Party politics is all fired up

Mary Pitcaithly announces that Scotland has said 'NO'
Mary Pitcaithly announces that Scotland has said 'NO'
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People are joining local political parties in unprecedented numbers in the wake of the Scottish independence referendum.

The SNP’s Linlithgow branch has tripled its membership from 75 to 235 in the fortnight since the referendum was held.

And the Lothian branch of the Scottish Green Party is considering setting up a Linlithgow branch to cope with the influx of new members from the town.

On the other side of the referendum divide, the Bo’ness Labour Party has noted a “marked rise” in its branch membership – going from 35 to 38 members over the same period.

Kenny Anderson, chairman of Linlithgow’s SNP branch, said: “The increase in our membership is not really that surprising given the level of engagement with politics during the referendum campaign.

“The Yes campaign was such a vibrant and positive campaign that people want to continue to be part of that type of politics.”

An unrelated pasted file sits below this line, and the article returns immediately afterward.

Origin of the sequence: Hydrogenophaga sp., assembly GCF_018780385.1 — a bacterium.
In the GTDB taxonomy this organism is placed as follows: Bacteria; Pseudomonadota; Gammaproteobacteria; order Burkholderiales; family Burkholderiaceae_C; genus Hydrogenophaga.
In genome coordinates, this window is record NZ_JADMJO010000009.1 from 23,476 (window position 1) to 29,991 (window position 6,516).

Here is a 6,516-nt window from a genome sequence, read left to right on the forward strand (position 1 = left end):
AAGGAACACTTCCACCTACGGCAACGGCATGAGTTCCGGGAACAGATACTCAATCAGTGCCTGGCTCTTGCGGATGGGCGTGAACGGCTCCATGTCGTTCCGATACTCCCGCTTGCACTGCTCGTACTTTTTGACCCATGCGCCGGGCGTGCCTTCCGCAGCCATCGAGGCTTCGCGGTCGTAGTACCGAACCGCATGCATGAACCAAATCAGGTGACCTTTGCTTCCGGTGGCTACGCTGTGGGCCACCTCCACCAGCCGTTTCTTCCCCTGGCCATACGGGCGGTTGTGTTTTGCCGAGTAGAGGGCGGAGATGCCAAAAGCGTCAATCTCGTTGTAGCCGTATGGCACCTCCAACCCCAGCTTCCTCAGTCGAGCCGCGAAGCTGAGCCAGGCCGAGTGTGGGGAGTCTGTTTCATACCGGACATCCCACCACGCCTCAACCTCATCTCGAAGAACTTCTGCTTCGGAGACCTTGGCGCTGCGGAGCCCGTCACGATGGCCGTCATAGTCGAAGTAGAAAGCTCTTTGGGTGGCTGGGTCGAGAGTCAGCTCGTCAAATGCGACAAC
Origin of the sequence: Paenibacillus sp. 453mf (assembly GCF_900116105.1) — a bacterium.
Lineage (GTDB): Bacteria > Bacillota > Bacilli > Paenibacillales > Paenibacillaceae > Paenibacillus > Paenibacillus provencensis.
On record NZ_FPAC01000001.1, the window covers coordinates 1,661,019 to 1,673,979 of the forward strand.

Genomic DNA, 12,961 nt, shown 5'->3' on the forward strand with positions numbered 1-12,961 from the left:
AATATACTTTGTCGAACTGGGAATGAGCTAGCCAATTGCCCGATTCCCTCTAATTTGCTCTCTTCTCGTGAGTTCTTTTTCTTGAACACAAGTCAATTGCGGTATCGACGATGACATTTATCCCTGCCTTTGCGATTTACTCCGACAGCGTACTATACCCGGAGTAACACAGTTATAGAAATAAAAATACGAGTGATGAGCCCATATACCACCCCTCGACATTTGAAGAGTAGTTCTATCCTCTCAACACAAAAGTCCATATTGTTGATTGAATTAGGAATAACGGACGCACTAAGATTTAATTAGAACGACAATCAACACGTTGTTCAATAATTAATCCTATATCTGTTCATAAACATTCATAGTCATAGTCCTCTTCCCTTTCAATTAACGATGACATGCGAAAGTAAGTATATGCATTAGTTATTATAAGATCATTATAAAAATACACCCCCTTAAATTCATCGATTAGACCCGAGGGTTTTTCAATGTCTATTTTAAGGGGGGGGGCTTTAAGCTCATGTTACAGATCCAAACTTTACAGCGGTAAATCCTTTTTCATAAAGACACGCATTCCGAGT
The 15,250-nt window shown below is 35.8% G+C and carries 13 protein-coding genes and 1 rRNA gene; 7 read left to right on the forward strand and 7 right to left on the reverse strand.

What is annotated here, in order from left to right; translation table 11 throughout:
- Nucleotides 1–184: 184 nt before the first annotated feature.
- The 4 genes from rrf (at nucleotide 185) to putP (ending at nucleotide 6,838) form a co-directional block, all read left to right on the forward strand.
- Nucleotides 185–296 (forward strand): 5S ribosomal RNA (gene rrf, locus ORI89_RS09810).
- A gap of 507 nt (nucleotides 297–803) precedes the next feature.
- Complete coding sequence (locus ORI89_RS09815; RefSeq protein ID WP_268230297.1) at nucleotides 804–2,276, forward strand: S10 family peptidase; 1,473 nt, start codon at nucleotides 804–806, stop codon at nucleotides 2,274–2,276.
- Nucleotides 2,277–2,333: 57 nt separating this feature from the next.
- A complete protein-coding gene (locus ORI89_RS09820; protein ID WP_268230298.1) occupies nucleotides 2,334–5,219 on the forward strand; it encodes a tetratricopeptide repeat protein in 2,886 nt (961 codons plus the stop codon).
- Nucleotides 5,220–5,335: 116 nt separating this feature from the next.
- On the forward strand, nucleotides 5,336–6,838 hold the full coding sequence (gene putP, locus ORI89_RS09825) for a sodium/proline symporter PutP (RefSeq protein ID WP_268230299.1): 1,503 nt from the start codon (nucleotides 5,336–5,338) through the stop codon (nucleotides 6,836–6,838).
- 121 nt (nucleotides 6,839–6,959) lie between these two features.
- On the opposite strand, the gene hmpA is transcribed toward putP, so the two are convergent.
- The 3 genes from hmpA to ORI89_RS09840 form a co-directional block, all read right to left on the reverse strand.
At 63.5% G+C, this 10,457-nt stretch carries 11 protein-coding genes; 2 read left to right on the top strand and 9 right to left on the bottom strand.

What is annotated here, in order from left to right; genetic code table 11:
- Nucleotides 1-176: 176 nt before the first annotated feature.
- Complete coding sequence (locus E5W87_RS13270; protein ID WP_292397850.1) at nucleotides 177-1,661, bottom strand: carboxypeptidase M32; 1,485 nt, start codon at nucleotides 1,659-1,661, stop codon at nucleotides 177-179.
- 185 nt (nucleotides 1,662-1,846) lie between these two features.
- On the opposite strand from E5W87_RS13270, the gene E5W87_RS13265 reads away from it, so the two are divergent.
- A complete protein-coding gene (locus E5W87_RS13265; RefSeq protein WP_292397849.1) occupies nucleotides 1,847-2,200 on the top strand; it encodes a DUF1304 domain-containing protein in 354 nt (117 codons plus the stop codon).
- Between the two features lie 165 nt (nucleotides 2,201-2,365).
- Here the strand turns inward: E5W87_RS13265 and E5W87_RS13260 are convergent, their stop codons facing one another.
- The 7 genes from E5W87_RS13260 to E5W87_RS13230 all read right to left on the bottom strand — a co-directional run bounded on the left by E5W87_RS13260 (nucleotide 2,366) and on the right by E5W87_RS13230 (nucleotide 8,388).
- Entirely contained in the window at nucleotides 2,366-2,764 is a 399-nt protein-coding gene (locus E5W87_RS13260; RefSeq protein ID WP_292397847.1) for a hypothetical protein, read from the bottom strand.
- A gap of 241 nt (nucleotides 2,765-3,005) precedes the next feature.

Christine Mahony, one of the new additions to the SNP, had never been a member of a political party before.

She said: “The Scottish referendum campaign was the most electrifying political campaign I’ve ever lived through.

“Everyone – rich, poor, young, old, well educated or not – on the streets, in the pubs, at bus stops and in their homes were all talking about the issues.

“After the No vote I felt that I could not let all that energy dissipate; so I joined the SNP to support the idea of a better Scotland and a better life for people who live here.”

Michael Burnett, branch secretary at Bo’ness Labour Party said: “One great legacy of the referendum campaign is the increase in the number of people who want to contribute to improving our society.

“This can be done in a number of ways, not just joining a political party; from getting involved in community groups to supporting single issue campaigns.”